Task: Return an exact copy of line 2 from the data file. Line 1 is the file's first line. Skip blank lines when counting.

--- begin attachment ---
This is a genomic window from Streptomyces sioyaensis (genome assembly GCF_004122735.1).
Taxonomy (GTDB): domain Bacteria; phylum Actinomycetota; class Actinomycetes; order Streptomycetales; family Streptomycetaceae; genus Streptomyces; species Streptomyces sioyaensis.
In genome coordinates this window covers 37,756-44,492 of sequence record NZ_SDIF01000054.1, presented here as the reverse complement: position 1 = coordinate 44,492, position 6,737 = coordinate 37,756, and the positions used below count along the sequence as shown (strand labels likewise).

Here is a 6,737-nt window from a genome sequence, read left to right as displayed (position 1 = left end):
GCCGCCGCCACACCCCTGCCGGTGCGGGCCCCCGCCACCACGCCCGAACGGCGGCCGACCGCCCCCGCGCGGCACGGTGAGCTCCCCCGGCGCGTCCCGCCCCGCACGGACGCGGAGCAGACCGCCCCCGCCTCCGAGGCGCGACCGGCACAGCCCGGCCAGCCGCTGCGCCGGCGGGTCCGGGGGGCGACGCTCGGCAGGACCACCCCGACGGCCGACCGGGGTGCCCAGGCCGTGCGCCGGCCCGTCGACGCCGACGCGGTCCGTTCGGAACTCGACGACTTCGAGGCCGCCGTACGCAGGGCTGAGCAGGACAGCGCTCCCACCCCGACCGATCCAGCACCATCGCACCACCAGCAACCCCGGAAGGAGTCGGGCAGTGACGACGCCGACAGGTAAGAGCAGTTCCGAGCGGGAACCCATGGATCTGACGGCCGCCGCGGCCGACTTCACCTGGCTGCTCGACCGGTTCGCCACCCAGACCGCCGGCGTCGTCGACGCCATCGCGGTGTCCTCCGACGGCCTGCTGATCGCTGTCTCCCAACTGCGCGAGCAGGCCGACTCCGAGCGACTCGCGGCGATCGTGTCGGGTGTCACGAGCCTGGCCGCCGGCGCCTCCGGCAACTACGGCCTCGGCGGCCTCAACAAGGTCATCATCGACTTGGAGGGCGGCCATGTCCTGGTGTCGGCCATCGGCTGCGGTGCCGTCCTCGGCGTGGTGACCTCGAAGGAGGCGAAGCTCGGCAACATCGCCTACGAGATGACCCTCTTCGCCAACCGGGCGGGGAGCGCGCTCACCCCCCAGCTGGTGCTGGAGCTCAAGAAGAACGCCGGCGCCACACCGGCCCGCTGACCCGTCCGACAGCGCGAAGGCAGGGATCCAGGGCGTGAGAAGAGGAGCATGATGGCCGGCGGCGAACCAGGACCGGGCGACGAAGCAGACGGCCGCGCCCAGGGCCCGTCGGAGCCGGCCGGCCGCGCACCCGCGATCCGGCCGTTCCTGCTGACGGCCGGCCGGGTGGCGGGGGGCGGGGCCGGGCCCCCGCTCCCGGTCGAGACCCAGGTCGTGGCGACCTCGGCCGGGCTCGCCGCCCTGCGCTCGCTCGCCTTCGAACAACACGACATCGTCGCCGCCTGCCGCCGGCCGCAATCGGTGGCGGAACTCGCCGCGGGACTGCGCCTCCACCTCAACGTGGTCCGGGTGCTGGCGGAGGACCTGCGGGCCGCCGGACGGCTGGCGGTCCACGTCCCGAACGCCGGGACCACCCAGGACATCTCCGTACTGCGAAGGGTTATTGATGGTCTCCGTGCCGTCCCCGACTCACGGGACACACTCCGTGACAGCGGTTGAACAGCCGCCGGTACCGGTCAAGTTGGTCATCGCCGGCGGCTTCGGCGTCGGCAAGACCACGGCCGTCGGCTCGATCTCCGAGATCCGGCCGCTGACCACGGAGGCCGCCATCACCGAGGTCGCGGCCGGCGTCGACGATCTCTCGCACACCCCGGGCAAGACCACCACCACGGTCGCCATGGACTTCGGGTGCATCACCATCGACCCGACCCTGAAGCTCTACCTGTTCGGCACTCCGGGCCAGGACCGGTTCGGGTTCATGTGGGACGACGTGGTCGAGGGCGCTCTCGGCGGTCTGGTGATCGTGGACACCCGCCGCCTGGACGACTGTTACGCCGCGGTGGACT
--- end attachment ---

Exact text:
Taxonomy (GTDB): domain Bacteria; phylum Actinomycetota; class Actinomycetes; order Streptomycetales; family Streptomycetaceae; genus Streptomyces; species Streptomyces sioyaensis.